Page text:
When it comes to managing complex projects, the last few years have been rather lackluster. Loto-Québec and Cirque du Soleil’s ill-fated project in Montreal’s South West borough comes to mind, as well as the oil port and terminal in Cacouna, also known as the Beluga Saga. Not to mention the ever-present orange cones in Montreal, pipelines, and more. We’ve developed highly effective tools to facilitate project management, yet we struggle to bring complex projects that might succeed under different circumstances to fruition. The problem may be that we are using approaches and methodologies that have a wide range of effects and are meant for simple projects, on complex projects.
Corporate planning classically uses a top-down approach, essentially an exercise in expertise: technical, financial and market expertise, to be precise. A goal is identified, experts are chosen to develop the project, its impact on the business on the environment is evaluated, the project is submitted to the Board, and it is set in motion. If it’s a simple project with little external impact, there are no problems. But what if the effects are too many, or too big? What if there are multiple advocates or stakeholders? What if their interests are different, or contradictory?
I wish to present a new perspective on how to conceptualise and plan these complex projects, which I will highlight through two starkly different examples: an urban revitalization project, and a reconciliation project in post-Apartheid South Africa. As social media become more efficient and powerful, as civil society’s demands to be heard increase, it is necessary for project managers to adopt a new strategy, or give in to standpattism, confrontation and repression.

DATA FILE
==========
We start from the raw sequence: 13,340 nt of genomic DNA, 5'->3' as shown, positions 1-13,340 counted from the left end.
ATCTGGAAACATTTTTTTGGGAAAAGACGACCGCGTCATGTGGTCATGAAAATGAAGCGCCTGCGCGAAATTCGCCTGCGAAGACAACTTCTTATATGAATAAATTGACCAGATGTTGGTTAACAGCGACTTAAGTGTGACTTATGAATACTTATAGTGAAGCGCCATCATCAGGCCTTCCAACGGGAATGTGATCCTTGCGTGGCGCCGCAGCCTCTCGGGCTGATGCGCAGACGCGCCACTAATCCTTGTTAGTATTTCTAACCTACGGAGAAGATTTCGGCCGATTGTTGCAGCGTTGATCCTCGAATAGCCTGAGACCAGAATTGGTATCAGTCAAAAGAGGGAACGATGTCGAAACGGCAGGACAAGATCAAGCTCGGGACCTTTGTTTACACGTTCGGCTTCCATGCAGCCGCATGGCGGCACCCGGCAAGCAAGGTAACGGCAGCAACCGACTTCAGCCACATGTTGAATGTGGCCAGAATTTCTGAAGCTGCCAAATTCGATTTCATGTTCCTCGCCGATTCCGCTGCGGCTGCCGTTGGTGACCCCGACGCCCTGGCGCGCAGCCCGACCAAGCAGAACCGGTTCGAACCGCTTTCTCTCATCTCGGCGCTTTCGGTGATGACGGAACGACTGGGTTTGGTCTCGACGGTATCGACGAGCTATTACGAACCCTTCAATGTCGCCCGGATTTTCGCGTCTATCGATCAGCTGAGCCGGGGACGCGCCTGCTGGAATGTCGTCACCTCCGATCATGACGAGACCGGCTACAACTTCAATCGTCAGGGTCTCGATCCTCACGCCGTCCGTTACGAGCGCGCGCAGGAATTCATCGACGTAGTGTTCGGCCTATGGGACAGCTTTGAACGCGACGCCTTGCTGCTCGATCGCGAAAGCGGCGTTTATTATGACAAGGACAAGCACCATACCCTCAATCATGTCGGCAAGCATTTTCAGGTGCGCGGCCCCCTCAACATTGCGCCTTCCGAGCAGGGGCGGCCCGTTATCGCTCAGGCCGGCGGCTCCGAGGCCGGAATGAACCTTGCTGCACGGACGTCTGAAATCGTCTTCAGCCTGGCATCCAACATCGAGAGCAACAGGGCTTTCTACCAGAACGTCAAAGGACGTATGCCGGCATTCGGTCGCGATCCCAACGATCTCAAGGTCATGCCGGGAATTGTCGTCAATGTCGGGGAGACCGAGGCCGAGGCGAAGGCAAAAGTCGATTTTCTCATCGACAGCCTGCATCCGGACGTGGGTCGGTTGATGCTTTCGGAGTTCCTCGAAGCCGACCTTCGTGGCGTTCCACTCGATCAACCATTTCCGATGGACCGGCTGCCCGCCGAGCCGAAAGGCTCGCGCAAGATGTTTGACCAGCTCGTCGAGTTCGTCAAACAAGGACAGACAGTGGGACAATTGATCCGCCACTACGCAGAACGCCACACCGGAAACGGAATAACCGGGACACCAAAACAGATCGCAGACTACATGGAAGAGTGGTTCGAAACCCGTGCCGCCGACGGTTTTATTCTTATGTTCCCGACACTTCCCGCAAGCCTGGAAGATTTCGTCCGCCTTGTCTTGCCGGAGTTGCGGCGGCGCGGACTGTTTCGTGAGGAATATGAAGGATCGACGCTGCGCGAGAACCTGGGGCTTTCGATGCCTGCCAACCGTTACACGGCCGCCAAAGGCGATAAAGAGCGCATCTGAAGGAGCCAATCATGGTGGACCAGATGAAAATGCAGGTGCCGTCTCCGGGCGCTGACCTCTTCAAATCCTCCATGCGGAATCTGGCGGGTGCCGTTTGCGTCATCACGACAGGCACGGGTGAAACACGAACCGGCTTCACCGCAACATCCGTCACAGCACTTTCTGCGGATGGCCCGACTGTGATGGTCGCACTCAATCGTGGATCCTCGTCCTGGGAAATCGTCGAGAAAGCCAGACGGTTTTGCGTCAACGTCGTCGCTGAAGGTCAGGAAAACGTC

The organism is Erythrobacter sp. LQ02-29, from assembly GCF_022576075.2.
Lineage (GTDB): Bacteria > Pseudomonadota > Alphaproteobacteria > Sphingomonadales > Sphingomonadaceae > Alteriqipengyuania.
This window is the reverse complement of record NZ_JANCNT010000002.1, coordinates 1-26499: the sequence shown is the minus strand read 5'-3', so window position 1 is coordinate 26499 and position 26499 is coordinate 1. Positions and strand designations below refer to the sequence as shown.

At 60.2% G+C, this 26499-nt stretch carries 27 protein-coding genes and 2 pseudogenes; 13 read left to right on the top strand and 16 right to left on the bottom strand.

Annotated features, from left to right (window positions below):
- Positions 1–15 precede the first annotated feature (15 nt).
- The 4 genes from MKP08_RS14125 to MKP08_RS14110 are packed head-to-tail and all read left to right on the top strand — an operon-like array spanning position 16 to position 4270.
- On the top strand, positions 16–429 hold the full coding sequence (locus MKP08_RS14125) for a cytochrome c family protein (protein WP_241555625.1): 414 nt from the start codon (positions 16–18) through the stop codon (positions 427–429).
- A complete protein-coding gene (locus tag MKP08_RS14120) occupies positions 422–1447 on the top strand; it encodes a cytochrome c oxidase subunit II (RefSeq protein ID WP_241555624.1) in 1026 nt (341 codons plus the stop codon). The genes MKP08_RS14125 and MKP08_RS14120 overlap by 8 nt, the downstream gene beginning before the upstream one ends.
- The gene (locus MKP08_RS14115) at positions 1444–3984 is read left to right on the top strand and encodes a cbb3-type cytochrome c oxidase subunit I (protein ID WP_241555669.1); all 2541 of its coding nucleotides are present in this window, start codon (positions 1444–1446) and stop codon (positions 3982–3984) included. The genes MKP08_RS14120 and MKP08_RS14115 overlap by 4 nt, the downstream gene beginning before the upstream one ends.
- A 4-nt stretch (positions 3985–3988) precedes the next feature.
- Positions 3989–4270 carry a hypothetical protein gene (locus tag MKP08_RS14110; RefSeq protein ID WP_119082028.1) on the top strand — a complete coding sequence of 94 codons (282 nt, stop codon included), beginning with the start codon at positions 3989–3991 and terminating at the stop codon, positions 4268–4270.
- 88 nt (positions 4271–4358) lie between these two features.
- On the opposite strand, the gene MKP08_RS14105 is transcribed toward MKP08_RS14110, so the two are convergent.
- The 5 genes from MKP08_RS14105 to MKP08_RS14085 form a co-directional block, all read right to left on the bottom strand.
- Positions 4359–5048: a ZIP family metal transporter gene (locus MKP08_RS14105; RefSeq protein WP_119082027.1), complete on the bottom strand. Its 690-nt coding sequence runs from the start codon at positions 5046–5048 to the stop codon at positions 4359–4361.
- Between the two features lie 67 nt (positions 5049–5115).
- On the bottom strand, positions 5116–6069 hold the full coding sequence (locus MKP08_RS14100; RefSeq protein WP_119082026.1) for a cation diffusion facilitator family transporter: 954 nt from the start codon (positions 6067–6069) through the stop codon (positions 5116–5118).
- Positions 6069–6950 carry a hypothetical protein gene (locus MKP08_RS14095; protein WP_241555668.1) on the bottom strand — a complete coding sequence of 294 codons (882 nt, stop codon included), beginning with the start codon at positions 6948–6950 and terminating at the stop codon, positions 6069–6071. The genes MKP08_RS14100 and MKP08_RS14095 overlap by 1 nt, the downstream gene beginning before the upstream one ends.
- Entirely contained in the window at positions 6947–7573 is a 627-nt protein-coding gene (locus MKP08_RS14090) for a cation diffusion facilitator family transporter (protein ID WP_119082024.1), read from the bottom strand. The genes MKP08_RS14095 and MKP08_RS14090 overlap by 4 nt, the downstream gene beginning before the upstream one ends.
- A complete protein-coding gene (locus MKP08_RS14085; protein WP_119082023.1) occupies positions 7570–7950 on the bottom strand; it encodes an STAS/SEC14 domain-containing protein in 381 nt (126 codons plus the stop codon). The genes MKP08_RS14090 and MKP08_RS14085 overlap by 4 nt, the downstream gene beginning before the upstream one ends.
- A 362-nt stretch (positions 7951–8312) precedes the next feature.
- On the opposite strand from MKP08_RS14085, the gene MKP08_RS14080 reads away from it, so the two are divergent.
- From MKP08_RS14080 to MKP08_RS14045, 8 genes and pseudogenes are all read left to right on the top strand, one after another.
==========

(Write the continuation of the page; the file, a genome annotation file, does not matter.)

Louis Roquet has held a number of positions as a civil servant throughout his career. He was the CEO of the Société des alcools du Québec (SAQ), CEO of Investissement Québec, the secretary-general of the City of Montreal and Director General of the Montreal Urban Community. He was President at Mouvement Desjardins and Chief Operating Officer of Desjardins Capital de risque from October 2004 to October 2009. He was also CEO at Cevital, an Algerian multinational, from 2012 to 2014.
On top of speaking five languages, Roquet has a PhD in business administration from Harvard University and an MBA in finance and international administration from HEC Montréal.
Roquet is the President of the Mosaicultures International Montreal’s Board of directors and Vice-President of Université de Montréal’s Board of Directors. He is also on the board of directors for Birks Group, the Canadian Cancer Society and Centraide.
Roquet is the recipient of the Grand Prix Équinoxe Hommage 2007, awarded by the Société québécoise des professionnels en relations publiques for exceptional work in communications as a company manager and was named MBA of the year in 2004 by the l’Association des MBA du Québec.